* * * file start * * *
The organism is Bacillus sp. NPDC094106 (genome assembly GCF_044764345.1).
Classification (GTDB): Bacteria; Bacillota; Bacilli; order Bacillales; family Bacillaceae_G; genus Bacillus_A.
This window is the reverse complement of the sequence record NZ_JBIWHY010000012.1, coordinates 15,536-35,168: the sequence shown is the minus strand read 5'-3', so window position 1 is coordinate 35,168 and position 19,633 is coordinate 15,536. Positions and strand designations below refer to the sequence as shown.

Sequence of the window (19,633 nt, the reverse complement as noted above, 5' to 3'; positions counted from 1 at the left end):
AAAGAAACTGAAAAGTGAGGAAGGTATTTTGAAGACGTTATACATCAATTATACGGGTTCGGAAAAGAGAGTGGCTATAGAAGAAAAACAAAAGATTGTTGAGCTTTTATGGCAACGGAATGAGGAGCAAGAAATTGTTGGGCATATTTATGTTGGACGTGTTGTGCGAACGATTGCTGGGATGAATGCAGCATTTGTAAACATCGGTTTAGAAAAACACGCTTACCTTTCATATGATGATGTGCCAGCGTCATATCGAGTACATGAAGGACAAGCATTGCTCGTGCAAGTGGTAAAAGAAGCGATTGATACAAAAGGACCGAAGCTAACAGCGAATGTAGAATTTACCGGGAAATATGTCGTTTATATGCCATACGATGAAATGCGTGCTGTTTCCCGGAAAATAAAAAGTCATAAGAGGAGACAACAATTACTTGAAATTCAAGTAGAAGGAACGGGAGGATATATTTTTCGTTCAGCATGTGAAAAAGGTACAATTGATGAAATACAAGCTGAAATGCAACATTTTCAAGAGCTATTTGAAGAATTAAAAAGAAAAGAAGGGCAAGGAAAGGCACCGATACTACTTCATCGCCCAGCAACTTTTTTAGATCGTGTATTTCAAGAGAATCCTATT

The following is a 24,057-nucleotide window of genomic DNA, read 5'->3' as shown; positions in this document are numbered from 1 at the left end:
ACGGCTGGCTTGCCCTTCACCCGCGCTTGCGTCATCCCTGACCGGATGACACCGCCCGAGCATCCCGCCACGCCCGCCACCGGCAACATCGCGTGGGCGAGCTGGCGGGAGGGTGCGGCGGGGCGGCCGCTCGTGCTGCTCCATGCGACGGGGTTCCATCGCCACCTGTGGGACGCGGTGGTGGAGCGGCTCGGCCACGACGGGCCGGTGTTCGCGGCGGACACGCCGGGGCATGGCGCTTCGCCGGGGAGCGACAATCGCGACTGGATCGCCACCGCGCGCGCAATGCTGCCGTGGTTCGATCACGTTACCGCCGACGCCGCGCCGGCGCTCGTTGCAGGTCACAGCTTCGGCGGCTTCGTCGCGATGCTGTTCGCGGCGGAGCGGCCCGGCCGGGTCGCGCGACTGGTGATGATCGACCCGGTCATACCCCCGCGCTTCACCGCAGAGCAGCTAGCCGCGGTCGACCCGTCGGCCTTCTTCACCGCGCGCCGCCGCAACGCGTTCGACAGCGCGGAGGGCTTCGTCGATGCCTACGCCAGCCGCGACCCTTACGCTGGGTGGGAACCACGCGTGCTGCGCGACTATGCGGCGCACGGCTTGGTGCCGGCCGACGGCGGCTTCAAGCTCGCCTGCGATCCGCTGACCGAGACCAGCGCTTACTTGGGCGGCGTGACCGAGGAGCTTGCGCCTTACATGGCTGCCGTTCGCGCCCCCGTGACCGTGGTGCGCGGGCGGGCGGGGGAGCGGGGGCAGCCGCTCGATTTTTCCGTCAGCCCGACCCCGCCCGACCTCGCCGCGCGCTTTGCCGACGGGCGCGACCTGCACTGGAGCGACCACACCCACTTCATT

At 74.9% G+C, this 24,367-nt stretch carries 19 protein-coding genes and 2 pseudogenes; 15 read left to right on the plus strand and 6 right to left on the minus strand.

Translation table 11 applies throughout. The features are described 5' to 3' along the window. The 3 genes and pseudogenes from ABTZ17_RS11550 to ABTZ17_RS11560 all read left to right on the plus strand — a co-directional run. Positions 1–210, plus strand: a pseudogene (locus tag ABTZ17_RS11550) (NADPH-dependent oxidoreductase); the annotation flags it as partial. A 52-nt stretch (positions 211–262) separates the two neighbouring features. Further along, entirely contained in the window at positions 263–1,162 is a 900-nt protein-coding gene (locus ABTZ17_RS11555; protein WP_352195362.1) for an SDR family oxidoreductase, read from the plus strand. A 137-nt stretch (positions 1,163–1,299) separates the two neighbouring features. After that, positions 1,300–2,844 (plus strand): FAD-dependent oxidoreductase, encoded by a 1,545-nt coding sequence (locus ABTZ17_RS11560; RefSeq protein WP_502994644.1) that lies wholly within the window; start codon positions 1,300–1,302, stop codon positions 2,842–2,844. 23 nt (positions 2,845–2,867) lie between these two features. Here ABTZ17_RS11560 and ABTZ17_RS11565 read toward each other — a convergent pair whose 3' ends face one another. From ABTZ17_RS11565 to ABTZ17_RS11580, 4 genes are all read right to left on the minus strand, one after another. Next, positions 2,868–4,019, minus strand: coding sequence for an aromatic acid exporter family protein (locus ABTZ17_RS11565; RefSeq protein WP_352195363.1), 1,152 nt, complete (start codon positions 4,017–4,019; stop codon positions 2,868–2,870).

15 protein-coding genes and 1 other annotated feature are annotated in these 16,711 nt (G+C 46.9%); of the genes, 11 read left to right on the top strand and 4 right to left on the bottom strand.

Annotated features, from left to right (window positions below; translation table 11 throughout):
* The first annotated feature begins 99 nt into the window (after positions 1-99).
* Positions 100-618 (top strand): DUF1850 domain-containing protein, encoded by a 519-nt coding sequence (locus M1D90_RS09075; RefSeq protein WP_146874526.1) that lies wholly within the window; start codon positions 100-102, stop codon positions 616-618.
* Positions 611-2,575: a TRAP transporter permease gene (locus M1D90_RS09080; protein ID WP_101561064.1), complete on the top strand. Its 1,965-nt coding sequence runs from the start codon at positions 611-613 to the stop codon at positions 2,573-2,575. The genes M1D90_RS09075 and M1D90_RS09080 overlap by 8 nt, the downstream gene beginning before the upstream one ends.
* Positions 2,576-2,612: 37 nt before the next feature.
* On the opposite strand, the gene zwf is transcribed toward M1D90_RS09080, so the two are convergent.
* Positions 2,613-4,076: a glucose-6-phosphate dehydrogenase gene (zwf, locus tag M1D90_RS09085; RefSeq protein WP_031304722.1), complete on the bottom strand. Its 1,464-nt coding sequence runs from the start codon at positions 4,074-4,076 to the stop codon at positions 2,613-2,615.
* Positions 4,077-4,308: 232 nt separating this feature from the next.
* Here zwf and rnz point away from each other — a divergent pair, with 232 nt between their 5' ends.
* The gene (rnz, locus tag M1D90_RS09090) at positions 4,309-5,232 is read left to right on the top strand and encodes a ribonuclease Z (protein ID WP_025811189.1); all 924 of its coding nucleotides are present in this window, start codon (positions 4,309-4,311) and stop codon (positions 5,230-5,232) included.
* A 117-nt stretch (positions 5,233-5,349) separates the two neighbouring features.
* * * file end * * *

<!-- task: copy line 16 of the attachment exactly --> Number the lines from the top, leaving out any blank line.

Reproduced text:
* On the opposite strand, the gene zwf is transcribed toward M1D90_RS09080, so the two are convergent.